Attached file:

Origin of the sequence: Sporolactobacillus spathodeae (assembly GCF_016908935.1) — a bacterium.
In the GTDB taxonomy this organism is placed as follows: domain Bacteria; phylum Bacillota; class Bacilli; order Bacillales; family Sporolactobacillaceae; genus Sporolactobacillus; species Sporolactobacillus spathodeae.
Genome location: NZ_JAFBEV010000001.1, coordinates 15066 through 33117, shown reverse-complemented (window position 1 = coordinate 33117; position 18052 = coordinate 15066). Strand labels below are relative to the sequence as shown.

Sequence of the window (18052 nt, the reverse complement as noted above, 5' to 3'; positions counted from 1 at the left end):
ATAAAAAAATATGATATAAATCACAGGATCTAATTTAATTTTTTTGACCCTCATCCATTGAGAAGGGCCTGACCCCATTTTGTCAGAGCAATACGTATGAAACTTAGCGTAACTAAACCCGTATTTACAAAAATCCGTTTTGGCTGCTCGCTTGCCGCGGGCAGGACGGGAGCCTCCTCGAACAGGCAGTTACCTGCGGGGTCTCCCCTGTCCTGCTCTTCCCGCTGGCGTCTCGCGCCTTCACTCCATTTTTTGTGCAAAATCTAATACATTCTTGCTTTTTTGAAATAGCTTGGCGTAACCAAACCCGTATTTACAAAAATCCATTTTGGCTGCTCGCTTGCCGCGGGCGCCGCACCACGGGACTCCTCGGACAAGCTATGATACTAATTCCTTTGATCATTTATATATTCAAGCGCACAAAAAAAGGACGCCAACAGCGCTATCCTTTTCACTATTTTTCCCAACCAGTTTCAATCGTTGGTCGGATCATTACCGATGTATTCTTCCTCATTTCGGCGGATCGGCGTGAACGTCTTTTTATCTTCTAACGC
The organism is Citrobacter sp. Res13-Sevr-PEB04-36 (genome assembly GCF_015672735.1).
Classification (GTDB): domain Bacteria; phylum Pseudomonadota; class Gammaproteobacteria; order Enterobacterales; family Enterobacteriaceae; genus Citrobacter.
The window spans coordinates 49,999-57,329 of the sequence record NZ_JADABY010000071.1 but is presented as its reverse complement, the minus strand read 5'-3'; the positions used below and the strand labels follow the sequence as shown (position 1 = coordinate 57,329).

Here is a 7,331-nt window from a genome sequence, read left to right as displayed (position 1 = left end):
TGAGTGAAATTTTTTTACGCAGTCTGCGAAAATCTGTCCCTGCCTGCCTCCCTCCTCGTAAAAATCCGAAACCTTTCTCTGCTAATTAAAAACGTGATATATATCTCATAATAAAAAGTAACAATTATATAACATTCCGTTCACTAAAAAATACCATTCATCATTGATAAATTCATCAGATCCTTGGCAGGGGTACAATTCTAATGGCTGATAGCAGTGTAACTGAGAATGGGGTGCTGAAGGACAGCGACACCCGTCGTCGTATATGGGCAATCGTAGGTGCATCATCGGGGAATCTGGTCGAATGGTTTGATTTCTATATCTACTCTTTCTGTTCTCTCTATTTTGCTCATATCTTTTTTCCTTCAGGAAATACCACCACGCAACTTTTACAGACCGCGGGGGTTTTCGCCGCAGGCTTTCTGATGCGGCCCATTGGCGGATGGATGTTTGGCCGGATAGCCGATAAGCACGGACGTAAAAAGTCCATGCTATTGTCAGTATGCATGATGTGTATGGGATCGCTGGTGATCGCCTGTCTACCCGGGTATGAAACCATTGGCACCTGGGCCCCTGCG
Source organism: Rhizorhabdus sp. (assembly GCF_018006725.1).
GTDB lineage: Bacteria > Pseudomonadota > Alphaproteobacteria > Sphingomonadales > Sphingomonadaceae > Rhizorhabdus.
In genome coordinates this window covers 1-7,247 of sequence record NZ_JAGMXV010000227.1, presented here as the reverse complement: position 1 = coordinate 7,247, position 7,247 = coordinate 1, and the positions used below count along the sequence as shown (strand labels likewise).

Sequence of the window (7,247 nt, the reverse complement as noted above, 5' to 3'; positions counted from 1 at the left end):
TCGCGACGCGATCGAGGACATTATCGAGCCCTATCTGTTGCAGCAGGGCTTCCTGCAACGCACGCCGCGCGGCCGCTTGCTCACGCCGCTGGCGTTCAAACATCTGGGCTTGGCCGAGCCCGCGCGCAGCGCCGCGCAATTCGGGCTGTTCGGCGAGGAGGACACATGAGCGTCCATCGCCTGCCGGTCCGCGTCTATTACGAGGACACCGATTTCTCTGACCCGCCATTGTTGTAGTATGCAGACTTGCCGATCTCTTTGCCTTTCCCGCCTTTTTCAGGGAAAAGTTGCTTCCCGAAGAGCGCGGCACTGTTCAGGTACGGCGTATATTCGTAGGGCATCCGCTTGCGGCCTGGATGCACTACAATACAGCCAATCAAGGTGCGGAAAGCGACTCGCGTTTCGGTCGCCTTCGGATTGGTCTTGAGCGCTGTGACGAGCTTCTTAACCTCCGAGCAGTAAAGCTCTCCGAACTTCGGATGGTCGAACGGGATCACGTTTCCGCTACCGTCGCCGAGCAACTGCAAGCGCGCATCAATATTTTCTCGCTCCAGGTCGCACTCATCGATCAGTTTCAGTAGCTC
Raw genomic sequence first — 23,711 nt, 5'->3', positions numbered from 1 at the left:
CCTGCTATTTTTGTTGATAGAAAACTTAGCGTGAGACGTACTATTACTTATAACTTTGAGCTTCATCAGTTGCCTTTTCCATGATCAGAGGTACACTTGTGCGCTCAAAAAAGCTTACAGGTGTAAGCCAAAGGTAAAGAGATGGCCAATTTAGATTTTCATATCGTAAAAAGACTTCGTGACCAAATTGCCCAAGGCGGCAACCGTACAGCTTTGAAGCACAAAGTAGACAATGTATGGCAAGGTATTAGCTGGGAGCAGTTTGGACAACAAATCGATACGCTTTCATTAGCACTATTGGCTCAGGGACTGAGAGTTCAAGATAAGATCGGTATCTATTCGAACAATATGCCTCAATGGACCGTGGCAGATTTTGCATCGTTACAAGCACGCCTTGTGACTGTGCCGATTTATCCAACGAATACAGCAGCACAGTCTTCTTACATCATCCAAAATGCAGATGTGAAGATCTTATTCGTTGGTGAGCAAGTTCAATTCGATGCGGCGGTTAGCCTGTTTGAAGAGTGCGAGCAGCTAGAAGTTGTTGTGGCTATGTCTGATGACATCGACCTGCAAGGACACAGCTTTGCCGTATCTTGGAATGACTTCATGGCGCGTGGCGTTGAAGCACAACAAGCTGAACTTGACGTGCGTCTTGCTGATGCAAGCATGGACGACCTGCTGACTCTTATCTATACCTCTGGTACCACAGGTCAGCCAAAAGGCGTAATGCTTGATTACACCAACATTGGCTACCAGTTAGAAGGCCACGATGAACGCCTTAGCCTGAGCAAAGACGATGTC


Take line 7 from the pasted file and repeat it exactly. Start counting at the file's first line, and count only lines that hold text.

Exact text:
Classification (GTDB): domain Bacteria; phylum Pseudomonadota; class Gammaproteobacteria; order Enterobacterales; family Enterobacteriaceae; genus Citrobacter.